Published  19/12/2013

Mira Schendel: “You shall see the difference now that I am back again”

Mira Schendel: “You shall see the difference now that I am back again”

Mira Schendel
Tate Modern, London
25 September 2013 – 19 January 2014


Tate Modern presents until 19 January an immaculate exhibition of Mira Schendel’s work. Schendel (1919-88) settled in Brazil in 1949, a Jewish refugee from fascist Italy, becoming known as one of Latin America’s most important postwar artists. The catalogue informs that the exhibition is “the largest display to date”, the phases of her work “very well shown, building up a more accurate idea of its extent”, according to art historian and curator Guy Brett in a video for TateShots.

Taking up 14 rooms, the whole of the building’s third floor, the subtle, quiet resonance of Mira Schendel’s drawings, paintings, collages, transfer letterings, hanging pieces – of candid yet sophisticated material and shape – is very cleverly elucidated by the curator Tanya Barson. Succinct explanations on the ideas of the philosophers related to each set of works – Schendel originally a student of philosophy – enlighten her use of fundamental shapes in an organic intuitive geometry, her experimention with media, as well as her exploration of language, letters, words, idioms.

As an example, The Return of Achilles (1964), one of the artist’s earliest experiments combining word and image, alludes to Homer’s epic poem The Iliad and incorporates a sentence from the theologian John Henry Newman, “You shall see the difference now that I am back again”. An opportune caption tells us that Cardinal Newman was interested in “ways in which individuals become certain of things that cannot necessarily be proven’, in ‘illustrating a moment of decision, which therefore reveals individual judgement and action based on faith and conviction’.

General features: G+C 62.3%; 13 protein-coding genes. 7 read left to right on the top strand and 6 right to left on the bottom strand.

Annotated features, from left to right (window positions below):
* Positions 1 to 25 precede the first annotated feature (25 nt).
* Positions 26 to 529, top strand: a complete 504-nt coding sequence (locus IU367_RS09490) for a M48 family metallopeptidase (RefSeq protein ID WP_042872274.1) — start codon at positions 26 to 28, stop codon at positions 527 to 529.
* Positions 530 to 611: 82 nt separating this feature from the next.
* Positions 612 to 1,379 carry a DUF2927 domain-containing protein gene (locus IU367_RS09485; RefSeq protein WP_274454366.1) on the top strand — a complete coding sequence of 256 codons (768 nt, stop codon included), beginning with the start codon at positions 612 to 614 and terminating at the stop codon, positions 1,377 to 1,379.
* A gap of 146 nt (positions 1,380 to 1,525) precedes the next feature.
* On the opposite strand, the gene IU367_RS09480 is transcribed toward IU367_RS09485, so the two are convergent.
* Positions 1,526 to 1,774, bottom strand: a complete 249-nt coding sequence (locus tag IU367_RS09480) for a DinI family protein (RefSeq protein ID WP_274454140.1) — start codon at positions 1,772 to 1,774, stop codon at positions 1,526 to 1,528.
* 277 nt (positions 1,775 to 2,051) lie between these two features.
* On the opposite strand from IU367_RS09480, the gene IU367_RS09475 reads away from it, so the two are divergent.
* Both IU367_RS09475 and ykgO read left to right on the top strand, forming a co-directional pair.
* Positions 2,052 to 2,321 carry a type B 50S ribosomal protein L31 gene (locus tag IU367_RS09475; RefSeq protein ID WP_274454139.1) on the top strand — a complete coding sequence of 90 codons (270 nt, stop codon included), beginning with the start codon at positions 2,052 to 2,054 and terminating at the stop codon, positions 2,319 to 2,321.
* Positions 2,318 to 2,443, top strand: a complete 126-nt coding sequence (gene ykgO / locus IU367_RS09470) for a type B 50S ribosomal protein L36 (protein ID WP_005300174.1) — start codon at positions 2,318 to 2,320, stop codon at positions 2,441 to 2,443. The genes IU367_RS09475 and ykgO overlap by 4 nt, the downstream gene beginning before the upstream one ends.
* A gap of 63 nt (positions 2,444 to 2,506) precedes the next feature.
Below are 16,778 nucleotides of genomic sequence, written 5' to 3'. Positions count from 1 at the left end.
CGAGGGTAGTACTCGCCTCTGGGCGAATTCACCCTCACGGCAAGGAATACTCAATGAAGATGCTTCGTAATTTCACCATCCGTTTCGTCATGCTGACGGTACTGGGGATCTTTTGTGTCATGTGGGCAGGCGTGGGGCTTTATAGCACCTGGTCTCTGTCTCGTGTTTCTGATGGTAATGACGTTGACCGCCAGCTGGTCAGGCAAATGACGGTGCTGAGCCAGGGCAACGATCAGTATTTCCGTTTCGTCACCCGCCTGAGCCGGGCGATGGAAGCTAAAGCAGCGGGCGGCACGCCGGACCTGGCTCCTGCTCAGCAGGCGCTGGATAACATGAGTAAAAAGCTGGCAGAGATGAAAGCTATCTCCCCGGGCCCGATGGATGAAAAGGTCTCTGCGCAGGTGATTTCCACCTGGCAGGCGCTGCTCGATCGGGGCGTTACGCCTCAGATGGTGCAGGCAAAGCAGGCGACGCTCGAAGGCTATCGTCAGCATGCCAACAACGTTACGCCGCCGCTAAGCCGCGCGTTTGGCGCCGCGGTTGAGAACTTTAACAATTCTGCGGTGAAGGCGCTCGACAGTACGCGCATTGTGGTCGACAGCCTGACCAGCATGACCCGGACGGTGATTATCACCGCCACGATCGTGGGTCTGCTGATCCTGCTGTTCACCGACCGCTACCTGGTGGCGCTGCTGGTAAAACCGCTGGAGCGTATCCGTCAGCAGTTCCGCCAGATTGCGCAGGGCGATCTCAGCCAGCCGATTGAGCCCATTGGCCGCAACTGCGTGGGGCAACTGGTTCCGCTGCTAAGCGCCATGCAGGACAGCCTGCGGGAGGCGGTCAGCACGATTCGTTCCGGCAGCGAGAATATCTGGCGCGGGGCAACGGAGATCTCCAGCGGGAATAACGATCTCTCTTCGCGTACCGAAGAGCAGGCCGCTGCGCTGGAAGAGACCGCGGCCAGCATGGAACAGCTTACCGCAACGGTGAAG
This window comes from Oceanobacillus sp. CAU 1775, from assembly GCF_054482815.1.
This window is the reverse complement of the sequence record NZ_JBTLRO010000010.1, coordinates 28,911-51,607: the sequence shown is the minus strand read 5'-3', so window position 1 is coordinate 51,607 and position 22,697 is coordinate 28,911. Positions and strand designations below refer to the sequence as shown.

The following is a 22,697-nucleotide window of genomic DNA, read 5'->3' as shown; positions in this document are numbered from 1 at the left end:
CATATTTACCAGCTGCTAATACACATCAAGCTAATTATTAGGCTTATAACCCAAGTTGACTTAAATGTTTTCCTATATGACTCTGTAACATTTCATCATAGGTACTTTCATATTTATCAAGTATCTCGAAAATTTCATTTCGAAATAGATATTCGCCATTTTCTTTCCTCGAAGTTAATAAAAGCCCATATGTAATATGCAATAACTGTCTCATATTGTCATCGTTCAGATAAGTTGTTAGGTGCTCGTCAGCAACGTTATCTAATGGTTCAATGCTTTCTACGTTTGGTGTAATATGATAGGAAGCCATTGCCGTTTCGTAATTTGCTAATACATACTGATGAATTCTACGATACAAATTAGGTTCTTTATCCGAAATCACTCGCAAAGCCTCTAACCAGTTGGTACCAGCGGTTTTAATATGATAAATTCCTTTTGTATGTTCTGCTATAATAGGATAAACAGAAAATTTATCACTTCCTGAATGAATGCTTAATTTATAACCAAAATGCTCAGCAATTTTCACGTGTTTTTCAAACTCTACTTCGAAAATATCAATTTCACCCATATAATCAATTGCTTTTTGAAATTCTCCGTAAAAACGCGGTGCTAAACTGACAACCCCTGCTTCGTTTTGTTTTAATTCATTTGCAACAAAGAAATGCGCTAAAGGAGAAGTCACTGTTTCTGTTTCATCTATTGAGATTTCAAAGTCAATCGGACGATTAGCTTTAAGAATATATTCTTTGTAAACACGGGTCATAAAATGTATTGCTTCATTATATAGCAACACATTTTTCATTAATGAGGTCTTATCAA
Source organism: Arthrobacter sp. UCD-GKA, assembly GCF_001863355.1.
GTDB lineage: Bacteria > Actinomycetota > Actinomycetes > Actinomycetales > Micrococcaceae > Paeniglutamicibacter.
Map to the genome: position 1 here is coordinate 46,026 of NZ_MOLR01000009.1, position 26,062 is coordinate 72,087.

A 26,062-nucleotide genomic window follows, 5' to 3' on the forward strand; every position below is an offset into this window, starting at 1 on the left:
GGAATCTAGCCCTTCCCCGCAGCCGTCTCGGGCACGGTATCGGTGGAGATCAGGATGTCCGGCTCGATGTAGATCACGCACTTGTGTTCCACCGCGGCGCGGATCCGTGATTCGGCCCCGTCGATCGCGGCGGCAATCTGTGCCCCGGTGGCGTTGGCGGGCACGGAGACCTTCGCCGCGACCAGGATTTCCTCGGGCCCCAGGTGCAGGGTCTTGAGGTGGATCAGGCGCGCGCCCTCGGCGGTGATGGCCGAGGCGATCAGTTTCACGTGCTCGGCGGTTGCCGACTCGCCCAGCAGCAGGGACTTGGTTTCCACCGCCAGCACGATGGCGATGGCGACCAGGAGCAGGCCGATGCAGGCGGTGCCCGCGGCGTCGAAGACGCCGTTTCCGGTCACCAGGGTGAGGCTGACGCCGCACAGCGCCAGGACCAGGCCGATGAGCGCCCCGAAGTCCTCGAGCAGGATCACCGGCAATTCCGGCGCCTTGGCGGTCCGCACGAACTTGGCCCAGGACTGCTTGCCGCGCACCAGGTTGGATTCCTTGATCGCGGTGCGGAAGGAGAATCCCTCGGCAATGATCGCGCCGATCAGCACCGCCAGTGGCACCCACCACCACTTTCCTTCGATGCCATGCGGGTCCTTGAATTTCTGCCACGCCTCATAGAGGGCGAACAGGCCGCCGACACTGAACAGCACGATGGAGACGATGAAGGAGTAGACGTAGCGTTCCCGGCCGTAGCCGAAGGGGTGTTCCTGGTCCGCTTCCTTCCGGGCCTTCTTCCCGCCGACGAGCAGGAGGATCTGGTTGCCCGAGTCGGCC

The core of Mira Schendel’s creative endeavour could well be encapsulated by this idea, the pursuit of creative episodes that enact these very powers: decision, certainty, conviction, faith. Hence her interest in game theory and the study of decision-making, in close relation with the theories of German philosopher Max Bense relating mathematics and art, especially in concrete poetry. Nevertheless, this interest was intrinsically attached to the sensual, a felt corporeality, the “lived body” or “bodily experience”, that Schendel – through the new phenomenology of another German philosopher Hermann Schmitz – believed to regulate space. With her lines, letters, flat or malleable hanging surfaces, she aimed to, in her own words, “stimulate the space” or, as Tanya Barson understands it, “activate the void”.